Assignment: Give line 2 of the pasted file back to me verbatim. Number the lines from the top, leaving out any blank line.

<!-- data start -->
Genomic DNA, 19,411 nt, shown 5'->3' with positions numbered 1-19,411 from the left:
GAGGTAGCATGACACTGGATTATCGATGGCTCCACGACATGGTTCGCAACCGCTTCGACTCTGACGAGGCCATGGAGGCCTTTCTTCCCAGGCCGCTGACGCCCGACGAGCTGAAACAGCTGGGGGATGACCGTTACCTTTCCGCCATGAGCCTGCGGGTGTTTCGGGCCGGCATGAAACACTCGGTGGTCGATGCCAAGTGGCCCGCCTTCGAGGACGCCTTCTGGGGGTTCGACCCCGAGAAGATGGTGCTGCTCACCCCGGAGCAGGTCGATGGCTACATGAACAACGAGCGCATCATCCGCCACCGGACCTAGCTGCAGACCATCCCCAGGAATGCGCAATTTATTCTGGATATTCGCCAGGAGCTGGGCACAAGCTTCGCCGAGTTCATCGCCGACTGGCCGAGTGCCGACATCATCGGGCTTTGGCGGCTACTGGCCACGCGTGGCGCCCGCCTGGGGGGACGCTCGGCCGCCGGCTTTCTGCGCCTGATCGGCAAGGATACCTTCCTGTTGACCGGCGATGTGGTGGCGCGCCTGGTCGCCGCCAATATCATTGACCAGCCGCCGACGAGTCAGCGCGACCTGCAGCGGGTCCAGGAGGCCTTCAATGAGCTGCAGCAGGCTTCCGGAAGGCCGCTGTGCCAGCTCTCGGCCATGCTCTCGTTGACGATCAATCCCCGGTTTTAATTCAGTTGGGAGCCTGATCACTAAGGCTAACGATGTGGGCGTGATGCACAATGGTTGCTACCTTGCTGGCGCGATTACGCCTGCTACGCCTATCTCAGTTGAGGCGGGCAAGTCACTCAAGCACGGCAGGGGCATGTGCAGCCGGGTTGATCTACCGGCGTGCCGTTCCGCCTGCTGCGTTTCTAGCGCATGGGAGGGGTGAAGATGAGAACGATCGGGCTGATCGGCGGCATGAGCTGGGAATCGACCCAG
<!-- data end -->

GAGGTAGCATGACACTGGATTATCGATGGCTCCACGACATGGTTCGCAACCGCTTCGACTCTGACGAGGCCATGGAGGCCTTTCTTCCCAGGCCGCTGACGCCCGACGAGCTGAAACAGCTGGGGGATGACCGTTACCTTTCCGCCATGAGCCTGCGGGTGTTTCGGGCCGGCATGAAACACTCGGTGGTCGATGCCAAGTGGCCCGCCTTCGAGGACGCCTTCTGGGGGTTCGACCCCGAGAAGATGGTGCTGCTCACCCCGGAGCAGGTCGATGGCTACATGAACAACGAGCGCATCATCCGCCACCGGACCTAGCTGCAGACCATCCCCAGGAATGCGCAATTTATTCTGGATATTCGCCAGGAGCTGGGCACAAGCTTCGCCGAGTTCATCGCCGACTGGCCGAGTGCCGACATCATCGGGCTTTGGCGGCTACTGGCCACGCGTGGCGCCCGCCTGGGGGGACGCTCGGCCGCCGGCTTTCTGCGCCTGATCGGCAAGGATACCTTCCTGTTGACCGGCGATGTGGTGGCGCGCCTGGTCGCCGCCAATATCATTGACCAGCCGCCGACGAGTCAGCGCGACCTGCAGCGGGTCCAGGAGGCCTTCAATGAGCTGCAGCAGGCTTCCGGAAGGCCGCTGTGCCAGCTCTCGGCCATGCTCTCGTTGACGATCAATCCCCGGTTTTAATTCAGTTGGGAGCCTGATCACTAAGGCTAACGATGTGGGCGTGATGCACAATGGTTGCTACCTTGCTGGCGCGATTACGCCTGCTACGCCTATCTCAGTTGAGGCGGGCAAGTCACTCAAGCACGGCAGGGGCATGTGCAGCCGGGTTGATCTACCGGCGTGCCGTTCCGCCTGCTGCGTTTCTAGCGCATGGGAGGGGTGAAGATGAGAACGATCGGGCTGATCGGCGGCATGAGCTGGGAATCGACCCAG